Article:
Bruce Helander, Eden (2002), mixed-media, 145 cm. x 122 cm.; courtesy the artist
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Describing an artist’s work as “user-friendly” may seem like a form of praise indistinguishable from condescension, but in the case of Bruce Helander’s collages, it is an appropriate turn of phrase. His pieces are accessible in the best sense of the word: witty, engaging and unpretentious. If the pleasure they offer is modest in scope and intensity, it is nevertheless winningly idiosyncratic and cunningly conceived. Only a curmudgeon could deny their charms.
Helander’s collages are pieced together from comic-strips, political cartoons, sheet-music illustrations and pin-ups dating from the 1920, ’30s and 40s. Snippets of these materials are arranged into abstract compositions. Helander has a keen eye for intriguing bits of mass-produced ephemera and is, apparently, something of a kitch connoisseur. In fact, it’s his collector’s acumen that sets the work apart. Whatever the merits of a cheesecake pin-up, Helander knows it is, to some degree, indicative of a cultural vulgarity not without its attractions or vitality. He also knows not to take it too seriously. Many contemporary artists who appropriate mass-media imagery do so as a means of setting themselves above it. Helander, however, isn’t a snob. He isn’t afraid to show affection for the kitsch he appropriates. Nor is he afraid of transforming it.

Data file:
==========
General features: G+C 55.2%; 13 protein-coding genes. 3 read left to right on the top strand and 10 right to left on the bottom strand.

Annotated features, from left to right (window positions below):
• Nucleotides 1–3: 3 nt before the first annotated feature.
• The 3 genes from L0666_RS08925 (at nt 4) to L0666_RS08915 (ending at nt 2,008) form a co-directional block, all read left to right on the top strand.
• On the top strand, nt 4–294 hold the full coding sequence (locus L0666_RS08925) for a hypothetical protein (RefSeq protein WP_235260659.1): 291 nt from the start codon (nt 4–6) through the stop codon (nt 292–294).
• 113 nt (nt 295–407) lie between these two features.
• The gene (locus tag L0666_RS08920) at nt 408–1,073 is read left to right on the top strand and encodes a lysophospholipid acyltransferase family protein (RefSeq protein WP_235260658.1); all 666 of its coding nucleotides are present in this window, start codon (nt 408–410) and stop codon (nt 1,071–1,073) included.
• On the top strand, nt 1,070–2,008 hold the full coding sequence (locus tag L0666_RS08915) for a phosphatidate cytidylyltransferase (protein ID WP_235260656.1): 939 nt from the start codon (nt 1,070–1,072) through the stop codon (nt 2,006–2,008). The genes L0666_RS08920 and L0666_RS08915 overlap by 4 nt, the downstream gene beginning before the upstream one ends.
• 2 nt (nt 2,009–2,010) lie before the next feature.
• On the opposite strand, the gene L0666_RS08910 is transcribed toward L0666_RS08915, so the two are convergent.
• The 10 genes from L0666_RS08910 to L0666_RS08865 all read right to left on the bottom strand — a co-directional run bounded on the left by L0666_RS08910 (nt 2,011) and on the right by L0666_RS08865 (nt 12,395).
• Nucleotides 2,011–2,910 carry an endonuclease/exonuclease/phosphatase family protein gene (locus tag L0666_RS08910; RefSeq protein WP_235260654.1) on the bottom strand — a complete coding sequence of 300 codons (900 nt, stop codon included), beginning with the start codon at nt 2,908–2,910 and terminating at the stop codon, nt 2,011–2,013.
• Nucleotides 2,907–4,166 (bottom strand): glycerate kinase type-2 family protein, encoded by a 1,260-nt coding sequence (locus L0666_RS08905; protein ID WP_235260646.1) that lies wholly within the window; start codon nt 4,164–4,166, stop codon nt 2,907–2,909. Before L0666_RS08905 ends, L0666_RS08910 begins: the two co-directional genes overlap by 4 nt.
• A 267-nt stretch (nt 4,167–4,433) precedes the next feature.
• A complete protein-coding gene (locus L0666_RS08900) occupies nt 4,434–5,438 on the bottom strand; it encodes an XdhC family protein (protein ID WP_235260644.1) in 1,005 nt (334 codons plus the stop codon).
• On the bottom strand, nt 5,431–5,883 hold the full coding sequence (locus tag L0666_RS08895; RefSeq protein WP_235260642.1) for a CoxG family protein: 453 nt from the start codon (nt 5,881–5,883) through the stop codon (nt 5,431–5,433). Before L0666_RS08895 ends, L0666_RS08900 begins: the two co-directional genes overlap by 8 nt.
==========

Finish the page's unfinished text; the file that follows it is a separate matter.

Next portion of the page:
Helander’s gift is his ability to maintain the integrity of individual bits of imagery without detracting from the totality of each composition. Seen from a distance, one of the collages may resemble a jumble of shapes, colors and textures; it is, essentially, abstract. Seen up close, the same work will yield figurative imagery, making it difficult not to get caught up in the details. This is part of the fun. The swirl of images in Coastal Confusion (1994)–Helander’s titles are alliterative and cute–seems to multiply geometrically the more on stays with it. And one does stay with it because Helander has a deft touch for setting up rhythms and counter-rhythms. His fragments merge with each other in surprising and funny ways. He leads us back into the collage as a whole and the whole sustains.
Helander may be a collector, but he’s also a bit of a hobbyist, albeit one who is a sharp pictorial stylist–making the most of his free time. If he never really pulls out the stops, neither does he rely on mere facility. Instead, he opts for an unassuming whimsy predicated on pride taken in a job well done. This makes the work both fanciful and down to earth. His collages stay with the viewer long after the initial encounter with them, as does their good cheer.
© 1995 Mario Naves
Originally published in the February 1995 edition of New Art Examiner.